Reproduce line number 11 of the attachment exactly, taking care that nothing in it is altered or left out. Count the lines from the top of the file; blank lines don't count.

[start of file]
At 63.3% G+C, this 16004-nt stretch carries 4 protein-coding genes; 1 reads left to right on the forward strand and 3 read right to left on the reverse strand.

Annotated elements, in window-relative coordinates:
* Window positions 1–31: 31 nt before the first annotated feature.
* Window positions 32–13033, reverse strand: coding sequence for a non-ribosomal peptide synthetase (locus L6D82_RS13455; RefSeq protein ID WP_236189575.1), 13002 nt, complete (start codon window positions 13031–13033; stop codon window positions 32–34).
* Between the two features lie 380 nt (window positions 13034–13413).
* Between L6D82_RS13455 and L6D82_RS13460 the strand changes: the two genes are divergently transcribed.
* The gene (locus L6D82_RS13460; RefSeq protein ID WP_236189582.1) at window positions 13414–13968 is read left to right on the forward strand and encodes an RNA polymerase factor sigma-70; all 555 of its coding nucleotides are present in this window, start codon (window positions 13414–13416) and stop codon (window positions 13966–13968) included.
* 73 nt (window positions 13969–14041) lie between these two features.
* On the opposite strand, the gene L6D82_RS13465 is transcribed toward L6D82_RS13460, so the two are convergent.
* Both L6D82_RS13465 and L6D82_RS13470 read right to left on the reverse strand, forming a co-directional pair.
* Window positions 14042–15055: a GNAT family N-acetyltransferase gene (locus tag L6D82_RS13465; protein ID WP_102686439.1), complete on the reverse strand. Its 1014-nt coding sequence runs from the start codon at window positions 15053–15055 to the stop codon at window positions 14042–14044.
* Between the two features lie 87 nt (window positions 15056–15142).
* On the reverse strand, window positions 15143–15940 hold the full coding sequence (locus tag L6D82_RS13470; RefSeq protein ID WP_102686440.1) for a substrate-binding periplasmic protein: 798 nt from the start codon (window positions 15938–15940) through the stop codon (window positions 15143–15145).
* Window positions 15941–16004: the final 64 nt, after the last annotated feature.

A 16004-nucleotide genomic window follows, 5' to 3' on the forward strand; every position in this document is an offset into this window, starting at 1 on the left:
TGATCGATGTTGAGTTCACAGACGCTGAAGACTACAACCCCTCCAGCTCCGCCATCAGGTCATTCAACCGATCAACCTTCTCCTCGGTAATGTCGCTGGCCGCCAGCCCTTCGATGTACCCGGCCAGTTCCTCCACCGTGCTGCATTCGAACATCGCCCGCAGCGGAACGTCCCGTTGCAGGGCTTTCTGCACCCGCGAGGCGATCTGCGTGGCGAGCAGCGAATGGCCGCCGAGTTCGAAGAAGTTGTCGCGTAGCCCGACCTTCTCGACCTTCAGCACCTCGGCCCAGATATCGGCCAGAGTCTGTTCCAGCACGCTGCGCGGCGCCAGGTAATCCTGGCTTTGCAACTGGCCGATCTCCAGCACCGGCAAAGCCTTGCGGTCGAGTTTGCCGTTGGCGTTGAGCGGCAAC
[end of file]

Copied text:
* Window positions 14042–15055: a GNAT family N-acetyltransferase gene (locus tag L6D82_RS13465; protein ID WP_102686439.1), complete on the reverse strand. Its 1014-nt coding sequence runs from the start codon at window positions 15053–15055 to the stop codon at window positions 14042–14044.